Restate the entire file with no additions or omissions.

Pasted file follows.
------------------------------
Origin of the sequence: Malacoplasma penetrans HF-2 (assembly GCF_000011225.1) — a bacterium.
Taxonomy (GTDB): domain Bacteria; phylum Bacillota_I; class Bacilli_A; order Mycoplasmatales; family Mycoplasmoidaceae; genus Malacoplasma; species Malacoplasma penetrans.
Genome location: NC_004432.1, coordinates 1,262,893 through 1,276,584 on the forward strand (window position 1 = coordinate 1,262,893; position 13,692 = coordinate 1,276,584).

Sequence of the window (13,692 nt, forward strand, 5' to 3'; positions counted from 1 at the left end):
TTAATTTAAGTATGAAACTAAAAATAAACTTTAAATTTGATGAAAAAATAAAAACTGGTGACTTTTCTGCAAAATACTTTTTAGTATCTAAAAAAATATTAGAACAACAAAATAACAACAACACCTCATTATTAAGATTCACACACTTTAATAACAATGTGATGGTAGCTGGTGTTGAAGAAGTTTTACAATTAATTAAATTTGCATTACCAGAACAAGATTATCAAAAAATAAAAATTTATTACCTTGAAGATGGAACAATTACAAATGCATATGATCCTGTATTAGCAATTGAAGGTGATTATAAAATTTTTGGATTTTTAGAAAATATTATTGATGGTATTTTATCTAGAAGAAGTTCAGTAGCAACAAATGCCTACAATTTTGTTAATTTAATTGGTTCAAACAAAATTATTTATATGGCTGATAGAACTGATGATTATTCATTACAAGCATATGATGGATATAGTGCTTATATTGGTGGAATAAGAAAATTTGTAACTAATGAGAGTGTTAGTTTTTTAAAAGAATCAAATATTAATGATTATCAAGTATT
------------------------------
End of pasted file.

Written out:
Origin of the sequence: Malacoplasma penetrans HF-2 (assembly GCF_000011225.1) — a bacterium.
Taxonomy (GTDB): domain Bacteria; phylum Bacillota_I; class Bacilli_A; order Mycoplasmatales; family Mycoplasmoidaceae; genus Malacoplasma; species Malacoplasma penetrans.
Genome location: NC_004432.1, coordinates 1,262,893 through 1,276,584 on the forward strand (window position 1 = coordinate 1,262,893; position 13,692 = coordinate 1,276,584).

Sequence of the window (13,692 nt, forward strand, 5' to 3'; positions counted from 1 at the left end):
TTAATTTAAGTATGAAACTAAAAATAAACTTTAAATTTGATGAAAAAATAAAAACTGGTGACTTTTCTGCAAAATACTTTTTAGTATCTAAAAAAATATTAGAACAACAAAATAACAACAACACCTCATTATTAAGATTCACACACTTTAATAACAATGTGATGGTAGCTGGTGTTGAAGAAGTTTTACAATTAATTAAATTTGCATTACCAGAACAAGATTATCAAAAAATAAAAATTTATTACCTTGAAGATGGAACAATTACAAATGCATATGATCCTGTATTAGCAATTGAAGGTGATTATAAAATTTTTGGATTTTTAGAAAATATTATTGATGGTATTTTATCTAGAAGAAGTTCAGTAGCAACAAATGCCTACAATTTTGTTAATTTAATTGGTTCAAACAAAATTATTTATATGGCTGATAGAACTGATGATTATTCATTACAAGCATATGATGGATATAGTGCTTATATTGGTGGAATAAGAAAATTTGTAACTAATGAGAGTGTTAGTTTTTTAAAAGAATCAAATATTAATGATTATCAAGTATT